“The wonderful island of Burano is approximately 40 minutes away from Venice and can be reached by “vaporetto” (water boat) inside the lagoon. This island is famous for its fine, handmade lace, its canals, its small shops and its incredibly colourful houses. ”
64 lokalkjente anbefaler
Used Bookstore
“Not your average bookshop: just browse the old books, climb the book-made-stair and take a look at the canal on the back. And mind the many cats.”
56 lokalkjente anbefaler
Water Park
“Ampio parco acquatico con scivoli, piscine e altre attrazioni per ragazzi che si trova a Lignano Sabbiadoro (Udine) a circa un'ora da Sgonico - Zgonik.”
6 lokalkjente anbefaler
“Murano is an island located northeast of Venice, along the Canal Marani. It has about 5600 inhabitants and is composed of seven smaller islands separated by canals and rivers, linked by bridges. The toponym comes from Amurianum, district of Altino (an ancient Roman town once situated on the Venetian lagoon), whose inhabitants took refuge on the islands to escape the invasion of the Huns, in the year 453. During the crisis and the fall of the Roman Empire throughout the coastal area there was a substantial population growth, given that many Latin populations moved to the coast to distance themselves from barbarian incursions. The first official document of the Republic of Venice where is mentioned in Murano (Amuriana) dated back to the year 846 AD. The 1291, when the Venetian Grand Council forbade the manufacture of glass in Venice for reasons of safety (because of fire hazards and pollution), was the decisive date for Murano. The kilns were then moved to the nearby island of Murano thus giving rise to the worldwide fame of the island, at the time the only place authorized for the production of glass in the area of the Republic. This sole right allowed the local artisans to be quickly known in Europe, producing artistic items of inestimable value to the marketing of which was guaranteed by Venice. Murano, as well as being the most important center of glassmaking, also became a holiday destination for many noble Venetian families who built palatial villas here, rich gardens, meeting places for artists and writers. The many rich convents made Murano an important place of spiritual retreat. In the fifteenth and sixteenth centuries, Murano reached its maximum splendor with 30000 inhabitants, seventeen churches, dozens of kilns, numerous fairs and workshops, and many were important international personalities who came to know and watch the production glass. The eighteenth century was the culmination of the crisis for the Republic of Venice, fell in 1797 at the hands of Napoleon, and hence was subjected to foreign domination. Murano, as well as Venice, was first occupied by the French and then by the Austrians, and consequently also changed in terms of urban setting. Many churches (now there are only four) and monasteries were demolished to build houses or kilns, as well as gardens and other historic buildings. After the third war of Independence (1866, finished with the annexation of Venice to the new Kingdom of Italy) Murano saw a new moment of rebirth. Especially thanks to the work of the Abbot Vincenzo Zanetti (one of the leading figures in the culture of the nineteenth century who founded in Murano, along with the mayor Antonio Colleoni, the Glass Museum and the School of design applied to the art of glass) the city enhanced its history and culture, the production of Murano glass began to be exported around the world.”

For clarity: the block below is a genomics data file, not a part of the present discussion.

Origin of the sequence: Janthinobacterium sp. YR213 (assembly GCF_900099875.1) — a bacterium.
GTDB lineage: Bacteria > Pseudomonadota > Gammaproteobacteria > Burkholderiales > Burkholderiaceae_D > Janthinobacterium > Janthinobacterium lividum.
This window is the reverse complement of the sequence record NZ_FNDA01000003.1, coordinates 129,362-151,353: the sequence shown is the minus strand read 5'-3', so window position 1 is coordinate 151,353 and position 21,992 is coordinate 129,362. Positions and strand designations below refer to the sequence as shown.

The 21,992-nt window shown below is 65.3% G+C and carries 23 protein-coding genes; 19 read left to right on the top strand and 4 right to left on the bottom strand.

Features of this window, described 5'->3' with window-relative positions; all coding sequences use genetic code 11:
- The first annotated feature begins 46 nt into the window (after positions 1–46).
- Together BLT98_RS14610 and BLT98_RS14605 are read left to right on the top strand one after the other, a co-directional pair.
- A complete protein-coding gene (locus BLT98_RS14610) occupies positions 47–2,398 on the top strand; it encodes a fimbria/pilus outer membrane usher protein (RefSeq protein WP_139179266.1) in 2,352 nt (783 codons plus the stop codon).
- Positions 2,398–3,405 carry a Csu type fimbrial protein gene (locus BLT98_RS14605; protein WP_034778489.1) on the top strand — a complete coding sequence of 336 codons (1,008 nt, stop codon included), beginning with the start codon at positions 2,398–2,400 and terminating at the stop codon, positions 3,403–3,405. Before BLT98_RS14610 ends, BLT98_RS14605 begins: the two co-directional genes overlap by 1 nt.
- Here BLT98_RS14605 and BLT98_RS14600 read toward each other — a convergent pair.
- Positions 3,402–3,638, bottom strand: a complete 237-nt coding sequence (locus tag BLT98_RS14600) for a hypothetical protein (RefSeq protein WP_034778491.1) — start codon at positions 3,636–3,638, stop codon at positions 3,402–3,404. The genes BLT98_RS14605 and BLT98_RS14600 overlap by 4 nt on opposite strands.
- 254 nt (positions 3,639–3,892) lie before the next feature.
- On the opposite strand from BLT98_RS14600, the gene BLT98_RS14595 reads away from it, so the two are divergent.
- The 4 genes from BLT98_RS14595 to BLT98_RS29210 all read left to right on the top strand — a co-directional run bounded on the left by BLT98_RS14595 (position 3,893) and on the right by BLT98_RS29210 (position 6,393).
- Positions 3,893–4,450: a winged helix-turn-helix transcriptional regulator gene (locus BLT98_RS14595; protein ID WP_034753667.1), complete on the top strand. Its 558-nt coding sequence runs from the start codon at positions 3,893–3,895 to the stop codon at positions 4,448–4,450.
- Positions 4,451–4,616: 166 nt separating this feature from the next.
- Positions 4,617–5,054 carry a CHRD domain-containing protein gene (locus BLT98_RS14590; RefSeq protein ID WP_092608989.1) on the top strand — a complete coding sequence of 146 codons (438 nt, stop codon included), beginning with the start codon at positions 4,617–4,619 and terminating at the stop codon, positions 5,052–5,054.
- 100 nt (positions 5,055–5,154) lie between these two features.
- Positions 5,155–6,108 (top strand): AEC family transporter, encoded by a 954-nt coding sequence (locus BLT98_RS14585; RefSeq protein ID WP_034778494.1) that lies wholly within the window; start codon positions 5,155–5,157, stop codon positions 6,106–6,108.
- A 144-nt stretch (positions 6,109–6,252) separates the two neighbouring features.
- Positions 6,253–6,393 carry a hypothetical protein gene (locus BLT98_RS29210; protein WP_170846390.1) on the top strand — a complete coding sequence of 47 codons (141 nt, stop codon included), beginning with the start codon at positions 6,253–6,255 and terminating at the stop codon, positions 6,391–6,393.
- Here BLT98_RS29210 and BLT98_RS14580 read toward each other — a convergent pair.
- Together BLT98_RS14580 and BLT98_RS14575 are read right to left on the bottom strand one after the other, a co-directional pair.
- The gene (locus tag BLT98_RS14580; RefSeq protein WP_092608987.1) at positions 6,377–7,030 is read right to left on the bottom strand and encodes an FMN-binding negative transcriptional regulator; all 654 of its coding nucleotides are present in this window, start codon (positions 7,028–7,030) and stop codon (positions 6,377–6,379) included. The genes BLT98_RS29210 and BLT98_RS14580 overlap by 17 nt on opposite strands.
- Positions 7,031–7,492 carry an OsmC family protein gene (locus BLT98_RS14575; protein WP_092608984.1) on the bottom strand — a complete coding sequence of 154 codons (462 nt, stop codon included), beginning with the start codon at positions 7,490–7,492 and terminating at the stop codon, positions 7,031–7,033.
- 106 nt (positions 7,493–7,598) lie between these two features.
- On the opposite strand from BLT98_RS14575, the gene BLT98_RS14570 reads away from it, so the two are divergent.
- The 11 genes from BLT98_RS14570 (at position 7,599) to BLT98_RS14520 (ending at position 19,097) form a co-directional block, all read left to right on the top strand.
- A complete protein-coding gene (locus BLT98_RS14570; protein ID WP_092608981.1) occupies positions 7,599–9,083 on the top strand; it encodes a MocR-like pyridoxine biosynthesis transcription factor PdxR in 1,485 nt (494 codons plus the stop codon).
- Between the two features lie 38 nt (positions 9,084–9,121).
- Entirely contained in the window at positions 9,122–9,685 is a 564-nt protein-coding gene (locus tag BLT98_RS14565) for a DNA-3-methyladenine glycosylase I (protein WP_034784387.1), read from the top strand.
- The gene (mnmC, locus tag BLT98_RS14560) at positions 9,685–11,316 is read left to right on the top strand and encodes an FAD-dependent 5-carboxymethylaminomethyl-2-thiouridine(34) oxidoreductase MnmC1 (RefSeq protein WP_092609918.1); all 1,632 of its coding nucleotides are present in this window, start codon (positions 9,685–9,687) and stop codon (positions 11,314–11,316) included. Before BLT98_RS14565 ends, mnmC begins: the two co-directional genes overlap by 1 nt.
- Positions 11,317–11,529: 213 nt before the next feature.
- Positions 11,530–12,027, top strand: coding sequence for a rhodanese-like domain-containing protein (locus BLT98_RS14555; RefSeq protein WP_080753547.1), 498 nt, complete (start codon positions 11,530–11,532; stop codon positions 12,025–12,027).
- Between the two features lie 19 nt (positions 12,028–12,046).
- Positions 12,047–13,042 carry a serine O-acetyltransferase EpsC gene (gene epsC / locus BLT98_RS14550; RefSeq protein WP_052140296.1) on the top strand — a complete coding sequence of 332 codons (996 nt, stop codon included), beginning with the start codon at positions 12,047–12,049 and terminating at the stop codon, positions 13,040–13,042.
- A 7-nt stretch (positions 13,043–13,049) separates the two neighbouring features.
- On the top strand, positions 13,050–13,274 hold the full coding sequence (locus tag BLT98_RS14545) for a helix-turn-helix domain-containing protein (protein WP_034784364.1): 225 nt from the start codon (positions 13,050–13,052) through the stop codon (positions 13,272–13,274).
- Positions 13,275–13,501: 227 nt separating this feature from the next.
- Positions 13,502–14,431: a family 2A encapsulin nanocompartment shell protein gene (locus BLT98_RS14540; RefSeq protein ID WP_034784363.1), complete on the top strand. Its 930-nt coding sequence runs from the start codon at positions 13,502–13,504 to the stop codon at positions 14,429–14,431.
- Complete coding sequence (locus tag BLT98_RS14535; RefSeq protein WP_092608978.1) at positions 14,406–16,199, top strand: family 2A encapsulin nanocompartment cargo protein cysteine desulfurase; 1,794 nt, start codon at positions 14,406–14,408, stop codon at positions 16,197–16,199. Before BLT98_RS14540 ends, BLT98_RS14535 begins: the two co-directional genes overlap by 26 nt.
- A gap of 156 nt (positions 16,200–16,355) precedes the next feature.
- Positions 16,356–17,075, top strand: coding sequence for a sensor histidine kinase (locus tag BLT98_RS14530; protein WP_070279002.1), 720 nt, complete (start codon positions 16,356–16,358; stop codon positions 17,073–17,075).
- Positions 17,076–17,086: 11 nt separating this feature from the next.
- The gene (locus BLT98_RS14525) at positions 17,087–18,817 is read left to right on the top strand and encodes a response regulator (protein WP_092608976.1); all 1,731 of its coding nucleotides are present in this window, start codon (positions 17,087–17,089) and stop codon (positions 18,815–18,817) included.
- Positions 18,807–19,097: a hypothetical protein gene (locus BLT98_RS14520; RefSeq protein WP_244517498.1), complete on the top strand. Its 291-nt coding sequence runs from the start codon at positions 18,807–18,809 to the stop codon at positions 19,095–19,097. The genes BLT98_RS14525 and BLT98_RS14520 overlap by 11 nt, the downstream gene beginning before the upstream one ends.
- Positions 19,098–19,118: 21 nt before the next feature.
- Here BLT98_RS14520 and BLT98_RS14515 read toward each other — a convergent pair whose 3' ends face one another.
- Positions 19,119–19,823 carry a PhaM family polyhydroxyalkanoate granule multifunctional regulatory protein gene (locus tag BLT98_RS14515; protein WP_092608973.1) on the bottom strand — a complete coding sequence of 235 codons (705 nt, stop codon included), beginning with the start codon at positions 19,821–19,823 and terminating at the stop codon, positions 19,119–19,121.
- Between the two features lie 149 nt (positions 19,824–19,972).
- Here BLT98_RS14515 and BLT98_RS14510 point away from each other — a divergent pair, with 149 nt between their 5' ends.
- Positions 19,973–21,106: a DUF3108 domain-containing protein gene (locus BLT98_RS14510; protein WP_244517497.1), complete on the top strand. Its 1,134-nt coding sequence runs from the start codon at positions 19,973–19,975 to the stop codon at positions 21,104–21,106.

75 lokalkjente anbefaler